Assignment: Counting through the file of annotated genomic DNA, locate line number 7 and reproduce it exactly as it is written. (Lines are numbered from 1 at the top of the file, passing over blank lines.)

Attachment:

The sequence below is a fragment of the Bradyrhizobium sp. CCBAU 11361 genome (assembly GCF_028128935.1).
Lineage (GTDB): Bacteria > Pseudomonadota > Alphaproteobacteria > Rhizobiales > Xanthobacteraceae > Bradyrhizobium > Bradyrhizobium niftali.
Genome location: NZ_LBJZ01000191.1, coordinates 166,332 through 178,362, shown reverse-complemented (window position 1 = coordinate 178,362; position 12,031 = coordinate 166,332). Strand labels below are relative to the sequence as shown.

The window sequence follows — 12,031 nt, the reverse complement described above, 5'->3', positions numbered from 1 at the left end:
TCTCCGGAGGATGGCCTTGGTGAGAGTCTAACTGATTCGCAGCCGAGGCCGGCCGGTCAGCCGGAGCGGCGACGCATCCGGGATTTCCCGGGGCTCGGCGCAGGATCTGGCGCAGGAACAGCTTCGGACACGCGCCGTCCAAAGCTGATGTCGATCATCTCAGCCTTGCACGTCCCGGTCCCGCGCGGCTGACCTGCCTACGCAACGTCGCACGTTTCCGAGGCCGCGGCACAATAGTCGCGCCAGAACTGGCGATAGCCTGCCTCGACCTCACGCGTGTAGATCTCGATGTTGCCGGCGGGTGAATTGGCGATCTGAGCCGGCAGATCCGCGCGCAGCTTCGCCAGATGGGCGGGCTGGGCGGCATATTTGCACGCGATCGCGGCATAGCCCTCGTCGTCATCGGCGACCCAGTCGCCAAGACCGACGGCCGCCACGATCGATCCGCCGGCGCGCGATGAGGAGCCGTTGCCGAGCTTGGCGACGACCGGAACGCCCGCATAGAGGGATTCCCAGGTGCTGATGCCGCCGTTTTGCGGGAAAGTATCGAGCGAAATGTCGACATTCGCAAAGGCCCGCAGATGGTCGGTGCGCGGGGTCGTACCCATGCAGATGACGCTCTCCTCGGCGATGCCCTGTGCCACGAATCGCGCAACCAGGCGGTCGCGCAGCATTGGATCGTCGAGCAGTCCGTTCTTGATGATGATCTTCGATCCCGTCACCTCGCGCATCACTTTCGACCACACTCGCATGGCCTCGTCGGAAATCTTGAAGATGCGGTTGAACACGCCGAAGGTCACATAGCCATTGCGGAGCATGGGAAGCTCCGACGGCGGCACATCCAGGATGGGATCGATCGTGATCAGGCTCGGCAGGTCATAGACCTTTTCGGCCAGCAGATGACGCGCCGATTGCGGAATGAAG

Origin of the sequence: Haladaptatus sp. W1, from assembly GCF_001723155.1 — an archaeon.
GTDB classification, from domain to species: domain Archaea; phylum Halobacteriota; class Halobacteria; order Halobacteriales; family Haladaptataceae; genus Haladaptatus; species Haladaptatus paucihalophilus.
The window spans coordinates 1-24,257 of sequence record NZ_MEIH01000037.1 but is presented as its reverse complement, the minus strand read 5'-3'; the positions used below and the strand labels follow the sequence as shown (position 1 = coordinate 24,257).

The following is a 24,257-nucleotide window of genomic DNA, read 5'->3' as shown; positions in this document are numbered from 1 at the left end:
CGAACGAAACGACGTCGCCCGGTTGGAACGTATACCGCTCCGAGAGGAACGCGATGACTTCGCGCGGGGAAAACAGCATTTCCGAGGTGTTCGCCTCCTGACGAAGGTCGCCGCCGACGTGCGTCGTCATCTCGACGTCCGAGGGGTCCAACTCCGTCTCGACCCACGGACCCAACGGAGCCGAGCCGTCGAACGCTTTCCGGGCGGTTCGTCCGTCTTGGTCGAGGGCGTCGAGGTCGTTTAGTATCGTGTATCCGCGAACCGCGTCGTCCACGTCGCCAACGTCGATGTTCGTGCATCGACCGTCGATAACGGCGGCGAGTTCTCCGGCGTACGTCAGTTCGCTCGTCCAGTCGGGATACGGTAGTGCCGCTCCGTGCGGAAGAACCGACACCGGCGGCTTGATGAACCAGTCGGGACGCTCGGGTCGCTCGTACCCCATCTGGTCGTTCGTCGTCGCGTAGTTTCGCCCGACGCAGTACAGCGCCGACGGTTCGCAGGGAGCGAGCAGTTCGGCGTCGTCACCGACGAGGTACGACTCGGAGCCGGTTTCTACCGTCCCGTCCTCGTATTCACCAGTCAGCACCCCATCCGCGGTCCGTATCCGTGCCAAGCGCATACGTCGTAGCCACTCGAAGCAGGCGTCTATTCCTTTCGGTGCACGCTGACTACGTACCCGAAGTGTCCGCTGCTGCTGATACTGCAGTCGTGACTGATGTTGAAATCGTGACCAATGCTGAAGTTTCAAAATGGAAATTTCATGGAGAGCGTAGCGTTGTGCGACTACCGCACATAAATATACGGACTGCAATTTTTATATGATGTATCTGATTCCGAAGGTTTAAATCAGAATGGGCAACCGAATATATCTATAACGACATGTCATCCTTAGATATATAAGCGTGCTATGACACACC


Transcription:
GTDB classification, from domain to species: domain Archaea; phylum Halobacteriota; class Halobacteria; order Halobacteriales; family Haladaptataceae; genus Haladaptatus; species Haladaptatus paucihalophilus.